Territory of a player (at the end of the game) consists of all points occupied by that player's stones plus all unoccupied points adjacent to that territory.

A play consists of placing a stone (of that player's own colour) on an unoccupied intersection, then removing any of the opponent's stones that then have no liberties (if any), and then removing any of that player's own stones that then have no liberties (if any).

A move consists of

  1. making a play so that the resulting board position does not repeat the whole board position as it was after any of that player's previous moves or
  2. saying 'pass'.


A game of go begins with an empty board, and the players take turns to move (beginning with black).

The game is finished when both players agree that there are no more worthwhile moves. 'Dead' stones may then be removed from the board by mutual agreement. If they cannot agree which stones are dead they must play on. If they cannot then agree who shall move next, all stones stay on the board (are alive) and are counted.

In an even game, 7 points (komi) are added to the white players territory.

In a handicap game, white passes the first n - 1 moves where n is the size of the handicap. There is no komi.

The winner is the player with the most points at the end of the game.



NZ Rules of Go - Explanation
An explanation and discussion of the NZ Rules of Go.

Go can be played on different sized boards than 19 x 19 with a corresponding different number of stones. 9x9 boards are often used for fast games or by learners.

The New Zealand rules of go use recursive definitions for describing connections, liberties and territory. As an example, the definition of territory states that a player's stones are territory for that player and all empty points adjacent to that player's territory are also territory for that player. That means that empty points adjacent to that player's stones are territory and empty points adjacent to these are also territory. In effect if we can trace a path from an empty point to a black stone by moving to adjacent empty points only, then that point is black territory.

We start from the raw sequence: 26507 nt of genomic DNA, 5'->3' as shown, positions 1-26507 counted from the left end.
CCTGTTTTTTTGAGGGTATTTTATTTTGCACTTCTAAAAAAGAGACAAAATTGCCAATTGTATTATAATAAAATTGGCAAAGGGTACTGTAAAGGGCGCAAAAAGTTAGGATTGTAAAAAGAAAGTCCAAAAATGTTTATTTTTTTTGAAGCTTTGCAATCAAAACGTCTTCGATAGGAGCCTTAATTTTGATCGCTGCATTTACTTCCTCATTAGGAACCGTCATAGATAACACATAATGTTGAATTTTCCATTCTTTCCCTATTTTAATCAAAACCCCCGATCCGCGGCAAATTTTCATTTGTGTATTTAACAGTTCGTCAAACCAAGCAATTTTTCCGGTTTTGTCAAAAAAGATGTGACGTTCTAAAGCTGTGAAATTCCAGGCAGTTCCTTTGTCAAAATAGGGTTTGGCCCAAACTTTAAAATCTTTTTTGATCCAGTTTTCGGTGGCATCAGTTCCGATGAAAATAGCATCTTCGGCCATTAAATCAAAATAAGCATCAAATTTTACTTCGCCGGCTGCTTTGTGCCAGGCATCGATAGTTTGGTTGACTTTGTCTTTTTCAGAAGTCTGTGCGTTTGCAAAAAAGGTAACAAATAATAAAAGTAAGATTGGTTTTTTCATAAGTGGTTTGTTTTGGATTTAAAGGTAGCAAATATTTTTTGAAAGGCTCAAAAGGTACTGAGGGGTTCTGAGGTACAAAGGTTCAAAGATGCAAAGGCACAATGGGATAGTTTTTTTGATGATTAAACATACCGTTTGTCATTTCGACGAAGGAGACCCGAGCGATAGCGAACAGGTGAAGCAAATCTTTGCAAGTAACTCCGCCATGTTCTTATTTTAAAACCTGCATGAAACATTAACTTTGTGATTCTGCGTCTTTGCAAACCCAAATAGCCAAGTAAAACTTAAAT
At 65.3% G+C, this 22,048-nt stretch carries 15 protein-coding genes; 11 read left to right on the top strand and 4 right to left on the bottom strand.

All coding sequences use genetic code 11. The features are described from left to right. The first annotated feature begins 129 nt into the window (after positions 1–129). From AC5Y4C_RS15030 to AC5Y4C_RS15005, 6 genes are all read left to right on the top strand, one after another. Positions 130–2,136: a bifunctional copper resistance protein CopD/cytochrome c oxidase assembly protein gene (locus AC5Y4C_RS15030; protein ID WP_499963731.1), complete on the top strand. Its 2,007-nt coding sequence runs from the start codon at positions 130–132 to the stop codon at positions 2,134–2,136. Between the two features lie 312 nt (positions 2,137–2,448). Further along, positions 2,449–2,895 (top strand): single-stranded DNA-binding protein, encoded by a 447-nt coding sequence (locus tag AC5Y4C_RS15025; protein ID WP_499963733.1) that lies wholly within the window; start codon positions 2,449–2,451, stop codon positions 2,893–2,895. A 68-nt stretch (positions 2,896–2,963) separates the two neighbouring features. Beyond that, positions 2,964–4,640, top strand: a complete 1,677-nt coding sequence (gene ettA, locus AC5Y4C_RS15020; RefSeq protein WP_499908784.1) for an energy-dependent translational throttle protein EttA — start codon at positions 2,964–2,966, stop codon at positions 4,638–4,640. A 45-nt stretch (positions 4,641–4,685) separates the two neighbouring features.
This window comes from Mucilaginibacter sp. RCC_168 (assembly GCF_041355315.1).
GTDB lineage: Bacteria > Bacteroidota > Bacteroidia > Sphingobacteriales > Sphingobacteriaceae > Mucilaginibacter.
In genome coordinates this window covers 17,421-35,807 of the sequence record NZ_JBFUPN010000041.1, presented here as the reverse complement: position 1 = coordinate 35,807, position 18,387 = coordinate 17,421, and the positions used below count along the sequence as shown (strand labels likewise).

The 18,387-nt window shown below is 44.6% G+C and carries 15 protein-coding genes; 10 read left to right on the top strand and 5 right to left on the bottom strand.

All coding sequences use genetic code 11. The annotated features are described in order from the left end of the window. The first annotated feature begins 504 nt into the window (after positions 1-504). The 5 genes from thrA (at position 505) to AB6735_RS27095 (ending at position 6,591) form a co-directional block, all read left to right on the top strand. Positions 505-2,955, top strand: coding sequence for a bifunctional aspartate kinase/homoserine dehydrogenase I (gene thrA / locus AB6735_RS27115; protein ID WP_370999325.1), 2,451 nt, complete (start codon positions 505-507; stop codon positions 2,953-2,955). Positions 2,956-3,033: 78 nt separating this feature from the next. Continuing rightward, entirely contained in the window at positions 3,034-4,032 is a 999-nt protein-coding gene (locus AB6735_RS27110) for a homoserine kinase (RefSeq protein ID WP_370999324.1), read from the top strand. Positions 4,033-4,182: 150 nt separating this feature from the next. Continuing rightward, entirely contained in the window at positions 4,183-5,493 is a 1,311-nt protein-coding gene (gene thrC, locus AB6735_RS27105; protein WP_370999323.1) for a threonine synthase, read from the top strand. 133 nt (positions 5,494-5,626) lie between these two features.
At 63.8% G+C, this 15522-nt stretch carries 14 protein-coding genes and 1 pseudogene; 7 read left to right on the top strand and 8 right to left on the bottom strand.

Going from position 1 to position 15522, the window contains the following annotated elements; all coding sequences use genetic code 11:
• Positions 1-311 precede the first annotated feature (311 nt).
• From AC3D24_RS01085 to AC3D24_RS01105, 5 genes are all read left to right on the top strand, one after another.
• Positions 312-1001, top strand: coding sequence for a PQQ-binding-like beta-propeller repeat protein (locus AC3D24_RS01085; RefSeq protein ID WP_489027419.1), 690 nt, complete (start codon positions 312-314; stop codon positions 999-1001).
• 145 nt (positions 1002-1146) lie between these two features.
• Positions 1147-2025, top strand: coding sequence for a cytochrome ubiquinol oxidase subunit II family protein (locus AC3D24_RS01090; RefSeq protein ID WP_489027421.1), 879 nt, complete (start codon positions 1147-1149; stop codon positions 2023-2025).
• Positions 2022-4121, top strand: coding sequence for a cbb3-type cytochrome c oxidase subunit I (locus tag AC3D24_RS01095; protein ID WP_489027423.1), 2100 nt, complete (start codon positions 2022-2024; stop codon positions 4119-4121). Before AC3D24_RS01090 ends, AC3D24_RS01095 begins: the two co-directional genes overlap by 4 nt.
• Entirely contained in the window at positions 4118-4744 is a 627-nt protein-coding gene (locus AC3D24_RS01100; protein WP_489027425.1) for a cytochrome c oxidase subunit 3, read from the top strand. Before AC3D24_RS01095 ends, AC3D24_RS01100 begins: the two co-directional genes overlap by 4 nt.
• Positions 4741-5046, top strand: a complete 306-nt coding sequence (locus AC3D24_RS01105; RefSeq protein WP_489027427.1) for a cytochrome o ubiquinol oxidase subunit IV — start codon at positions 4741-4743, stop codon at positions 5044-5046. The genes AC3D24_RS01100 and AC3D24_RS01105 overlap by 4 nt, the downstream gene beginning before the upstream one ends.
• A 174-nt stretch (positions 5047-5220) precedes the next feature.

Diagram 1

In diagram 1 the positions marked with the same letter are adjacent. Intersections marked with different letters are not.

Diagram 2

In diagram 2 the stones marked with the same numbers are connected. Stones marked with different numbers are not. Note that some connected stones are not adjacent.

Diagram 3

In diagram 3 the stone marked with '1' has 5 liberties. They are made up of the two unoccupied intersections adjacent to it plus those adjacent to the other stones connected to it. Note that the liberty marked with 'a' is only counted once even though it is adjacent to two stones of the 'group'. The stones marked '2' have no liberties and should be removed from the board. If the black stone marked '3' was the last stone played then the white stones marked with the triangles should be removed as they have no liberties; the black stones can then stay on as they have the liberties vacated by the captured stones.

Diagram 4

In diagram 4 the thirtysix points marked '1' are territory for black and the fourtythree points marked '2' are territory for white. The points marked 'a' and 'b' are territory for both players and can be ignored. (Note that either player could play on the point 'b' to deny their opponent one point of territory but that neither could play at 'a' without letting their opponent capture some of their stones). This was an even game so we add seven points to white and see that white has fourteen points more than black; thus white is the winner.

Diagram 5

In diagram 5 we see some examples of repeating situations.

In the top left if black plays '1', capturing a white stone, white wants to respond by playing at the empty point just created at 'a', capturing black '1'. This is not allowed (see definition of move) as it would repeat the situation after white's last move. This position is known as 'ko'.